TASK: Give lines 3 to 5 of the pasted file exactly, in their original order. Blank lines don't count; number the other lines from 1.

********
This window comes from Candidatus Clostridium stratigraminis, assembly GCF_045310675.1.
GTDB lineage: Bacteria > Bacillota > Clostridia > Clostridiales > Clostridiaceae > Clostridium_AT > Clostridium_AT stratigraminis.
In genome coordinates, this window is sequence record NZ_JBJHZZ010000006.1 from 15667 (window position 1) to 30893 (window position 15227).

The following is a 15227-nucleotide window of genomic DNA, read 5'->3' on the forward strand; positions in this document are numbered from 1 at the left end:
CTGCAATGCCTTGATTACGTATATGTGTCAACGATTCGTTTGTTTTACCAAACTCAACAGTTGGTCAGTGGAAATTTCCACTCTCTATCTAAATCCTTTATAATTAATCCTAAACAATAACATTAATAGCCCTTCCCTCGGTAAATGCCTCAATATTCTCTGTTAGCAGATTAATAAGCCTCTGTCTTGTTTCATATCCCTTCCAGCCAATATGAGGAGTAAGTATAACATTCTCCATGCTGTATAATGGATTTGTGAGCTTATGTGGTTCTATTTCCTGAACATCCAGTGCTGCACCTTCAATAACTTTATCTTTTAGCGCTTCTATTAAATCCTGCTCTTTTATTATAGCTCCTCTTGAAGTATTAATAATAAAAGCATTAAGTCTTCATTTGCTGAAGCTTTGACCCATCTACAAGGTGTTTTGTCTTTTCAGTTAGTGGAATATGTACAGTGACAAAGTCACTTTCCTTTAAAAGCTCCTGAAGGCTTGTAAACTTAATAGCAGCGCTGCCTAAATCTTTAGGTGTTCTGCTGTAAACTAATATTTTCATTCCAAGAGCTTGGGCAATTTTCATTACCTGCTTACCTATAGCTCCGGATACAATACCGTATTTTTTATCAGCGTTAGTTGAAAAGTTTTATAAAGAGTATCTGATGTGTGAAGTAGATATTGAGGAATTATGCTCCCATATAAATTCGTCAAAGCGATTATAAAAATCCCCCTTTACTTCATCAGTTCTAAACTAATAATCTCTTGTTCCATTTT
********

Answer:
In genome coordinates, this window is sequence record NZ_JBJHZZ010000006.1 from 15667 (window position 1) to 30893 (window position 15227).

The following is a 15227-nucleotide window of genomic DNA, read 5'->3' on the forward strand; positions in this document are numbered from 1 at the left end:
CTGCAATGCCTTGATTACGTATATGTGTCAACGATTCGTTTGTTTTACCAAACTCAACAGTTGGTCAGTGGAAATTTCCACTCTCTATCTAAATCCTTTATAATTAATCCTAAACAATAACATTAATAGCCCTTCCCTCGGTAAATGCCTCAATATTCTCTGTTAGCAGATTAATAAGCCTCTGTCTTGTTTCATATCCCTTCCAGCCAATATGAGGAGTAAGTATAACATTCTCCATGCTGTATAATGGATTTGTGAGCTTATGTGGTTCTATTTCCTGAACATCCAGTGCTGCACCTTCAATAACTTTATCTTTTAGCGCTTCTATTAAATCCTGCTCTTTTATTATAGCTCCTCTTGAAGTATTAATAATAAAAGCATTAAGTCTTCATTTGCTGAAGCTTTGACCCATCTACAAGGTGTTTTGTCTTTTCAGTTAGTGGAATATGTACAGTGACAAAGTCACTTTCCTTTAAAAGCTCCTGAAGGCTTGTAAACTTAATAGCAGCGCTGCCTAAATCTTTAGGTGTTCTGCTGTAAACTAATATTTTCATTCCAAGAGCTTGGGCAATTTTCATTACCTGCTTACCTATAGCTCCGGATACAATACCGTATTTTTTATCAGCGTTAGTTGAAAAGTTTTATAAAGAGTATCTGATGTGTGAAGTAGATATTGAGGAATTATGCTCCCATATAAATTCGTCAAAGCGATTATAAAAATCCCCCTTTACTTCATCAGTTCTAAACTAATAATCTCTTGTTCCATTTT